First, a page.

Advances in sequencing technology have greatly expanded our ability to identify and survey the staggeringly diverse and ever-expanding microbial world1. Newly discovered species could be an untapped source of novel bioactive molecules such as antibiotics2; however, the potential of this vast microbial diversity has not been fully realized. Fewer than 2% of all microbial species are currently culturable3. This is due to a lack of knowledge about growth requirements3,4, and the tedious, labour-intensive experiments that stand in the way of this essential knowledge.
Valeri, J.A., Krishnan, A. & Collins, J.J. Gaming bacterial metabolism.
Nat Microbiol 8, 1004–1005 (2023). https://doi.org/10.1038/s41564-023-01390-2
Privacy is a concern in human microbiome research. Identifying an individual using microbial DNA present in a sample that they provide is predicated on the relative stability of any given microbiome, its uniqueness to an individual, and the nature of the residual microorganisms that we leave in the environment. A growing body of evidence suggests that these three features of microbiomes could be exploited for forensic applications1,2,3. However, any human sample collected for microbiome analysis contains more than just microorganisms, because we shed human cells constantly, and human DNA sequences are often present in microbiome datasets. To allay privacy concerns in the National Institutes of Health’s Human Microbiome Project, removal methods for human DNA reads were pioneered4. These methods use computational screening of sequences against a human reference genome to identify and remove them. Although such methods are in use today, we need a comprehensive database to capture the unique variation that exists among human populations to be certain that all human DNA sequences have been removed. Such a database does not exist. Now writing in Nature Microbiology, Okada and colleagues5 report that there is substantial potential for identification of participants using metagenomes sequenced from human faecal samples.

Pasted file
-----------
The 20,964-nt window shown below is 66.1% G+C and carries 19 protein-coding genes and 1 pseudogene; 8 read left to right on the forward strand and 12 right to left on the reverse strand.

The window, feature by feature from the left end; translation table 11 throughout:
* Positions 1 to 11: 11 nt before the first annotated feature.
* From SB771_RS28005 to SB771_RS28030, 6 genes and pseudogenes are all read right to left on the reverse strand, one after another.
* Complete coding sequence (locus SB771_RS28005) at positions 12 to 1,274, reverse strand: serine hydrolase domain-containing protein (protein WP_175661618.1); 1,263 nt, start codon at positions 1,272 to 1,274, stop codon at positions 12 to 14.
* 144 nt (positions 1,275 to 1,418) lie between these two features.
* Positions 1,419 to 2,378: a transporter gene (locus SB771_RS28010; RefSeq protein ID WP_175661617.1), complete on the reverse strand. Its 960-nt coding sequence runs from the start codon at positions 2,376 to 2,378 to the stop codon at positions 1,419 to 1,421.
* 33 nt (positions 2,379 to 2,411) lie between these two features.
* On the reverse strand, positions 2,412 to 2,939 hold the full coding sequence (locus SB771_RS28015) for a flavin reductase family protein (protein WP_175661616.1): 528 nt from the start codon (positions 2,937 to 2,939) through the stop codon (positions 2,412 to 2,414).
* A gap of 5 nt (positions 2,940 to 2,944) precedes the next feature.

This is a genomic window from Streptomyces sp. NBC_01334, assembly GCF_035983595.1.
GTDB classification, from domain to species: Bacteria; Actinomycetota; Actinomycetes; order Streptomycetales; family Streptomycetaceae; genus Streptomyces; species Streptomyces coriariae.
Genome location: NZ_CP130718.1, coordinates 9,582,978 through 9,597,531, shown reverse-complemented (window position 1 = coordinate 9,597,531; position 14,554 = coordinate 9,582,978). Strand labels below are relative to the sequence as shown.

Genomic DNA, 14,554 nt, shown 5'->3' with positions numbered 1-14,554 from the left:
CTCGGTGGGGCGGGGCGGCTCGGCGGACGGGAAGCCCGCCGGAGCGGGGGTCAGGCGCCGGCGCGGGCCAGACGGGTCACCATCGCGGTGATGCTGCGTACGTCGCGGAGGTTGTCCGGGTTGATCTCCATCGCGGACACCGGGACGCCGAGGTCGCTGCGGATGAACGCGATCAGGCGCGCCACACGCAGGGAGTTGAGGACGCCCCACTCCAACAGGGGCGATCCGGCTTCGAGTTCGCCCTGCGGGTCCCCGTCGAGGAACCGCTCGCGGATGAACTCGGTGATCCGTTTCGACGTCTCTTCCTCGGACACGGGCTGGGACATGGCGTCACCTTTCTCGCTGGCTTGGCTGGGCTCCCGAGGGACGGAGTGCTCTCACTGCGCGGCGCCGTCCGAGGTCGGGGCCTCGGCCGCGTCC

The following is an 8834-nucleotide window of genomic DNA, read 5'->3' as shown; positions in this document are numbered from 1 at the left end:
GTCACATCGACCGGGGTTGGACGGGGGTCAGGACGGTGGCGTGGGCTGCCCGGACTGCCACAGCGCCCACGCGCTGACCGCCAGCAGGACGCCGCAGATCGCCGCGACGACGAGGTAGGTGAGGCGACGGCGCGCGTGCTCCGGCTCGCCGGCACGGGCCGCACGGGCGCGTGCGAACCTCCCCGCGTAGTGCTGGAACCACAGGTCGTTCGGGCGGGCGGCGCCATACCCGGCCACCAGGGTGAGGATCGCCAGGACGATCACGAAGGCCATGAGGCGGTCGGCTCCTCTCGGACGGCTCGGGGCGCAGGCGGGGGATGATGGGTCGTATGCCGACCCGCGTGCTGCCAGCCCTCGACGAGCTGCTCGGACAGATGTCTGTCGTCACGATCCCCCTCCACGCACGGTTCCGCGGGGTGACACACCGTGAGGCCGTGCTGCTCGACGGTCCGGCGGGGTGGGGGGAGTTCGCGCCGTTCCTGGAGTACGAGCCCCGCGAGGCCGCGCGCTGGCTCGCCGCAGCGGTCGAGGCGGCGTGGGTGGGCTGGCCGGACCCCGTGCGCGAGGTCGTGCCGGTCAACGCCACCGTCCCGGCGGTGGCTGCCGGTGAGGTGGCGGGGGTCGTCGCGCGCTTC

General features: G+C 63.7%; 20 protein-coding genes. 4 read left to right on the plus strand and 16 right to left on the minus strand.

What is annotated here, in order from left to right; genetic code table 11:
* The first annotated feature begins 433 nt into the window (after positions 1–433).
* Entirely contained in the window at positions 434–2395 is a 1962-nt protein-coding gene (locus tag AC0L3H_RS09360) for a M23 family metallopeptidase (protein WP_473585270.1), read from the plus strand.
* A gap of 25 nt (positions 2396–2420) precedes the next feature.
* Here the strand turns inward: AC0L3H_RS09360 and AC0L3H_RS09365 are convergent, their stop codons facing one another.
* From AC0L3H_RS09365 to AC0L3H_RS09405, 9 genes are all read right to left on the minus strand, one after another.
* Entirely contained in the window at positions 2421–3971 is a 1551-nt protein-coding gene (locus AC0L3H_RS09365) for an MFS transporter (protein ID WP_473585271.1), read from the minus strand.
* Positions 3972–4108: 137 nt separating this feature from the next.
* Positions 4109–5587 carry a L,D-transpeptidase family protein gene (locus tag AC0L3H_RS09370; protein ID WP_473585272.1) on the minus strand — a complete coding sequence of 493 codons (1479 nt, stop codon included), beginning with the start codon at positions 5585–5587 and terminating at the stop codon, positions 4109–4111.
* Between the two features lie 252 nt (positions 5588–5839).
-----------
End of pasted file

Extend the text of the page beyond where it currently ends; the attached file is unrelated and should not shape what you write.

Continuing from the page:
Guccione, C., McDonald, D., Fielding-Miller, R. et al. You are what you excrete.
Nat Microbiol (2023). https://doi.org/10.1038/s41564-023-01395-x
Deretic, V., Wang, F. Autophagy is part of the answer to tuberculosis.
Nat Microbiol (2023). https://doi.org/10.1038/s41564-023-01373-3
Malnutrition and starvation are hallmark features of this eating disorder. The starvation state of AN includes gastrointestinal complaints such as excessive bloating, delayed gastric emptying, nausea, stomach pain and gastroparesis4. These symptoms present enormous obstacles to refeeding of patients, who often need to consume more than 4,000 kilocalories per day (usually over the course of months) during treatment to restore a healthy metabolic state. The presence of substantial gut dysbiosis could help to explain both the inefficiency of refeeding, as well as greater levels of distress that result from the high energy density and volume of refeeding regimens.
Hildebrandt, T., Peyser, D. The gut microbiome in anorexia nervosa.
Nat Microbiol (2023). https://doi.org/10.1038/s41564-023-01372-4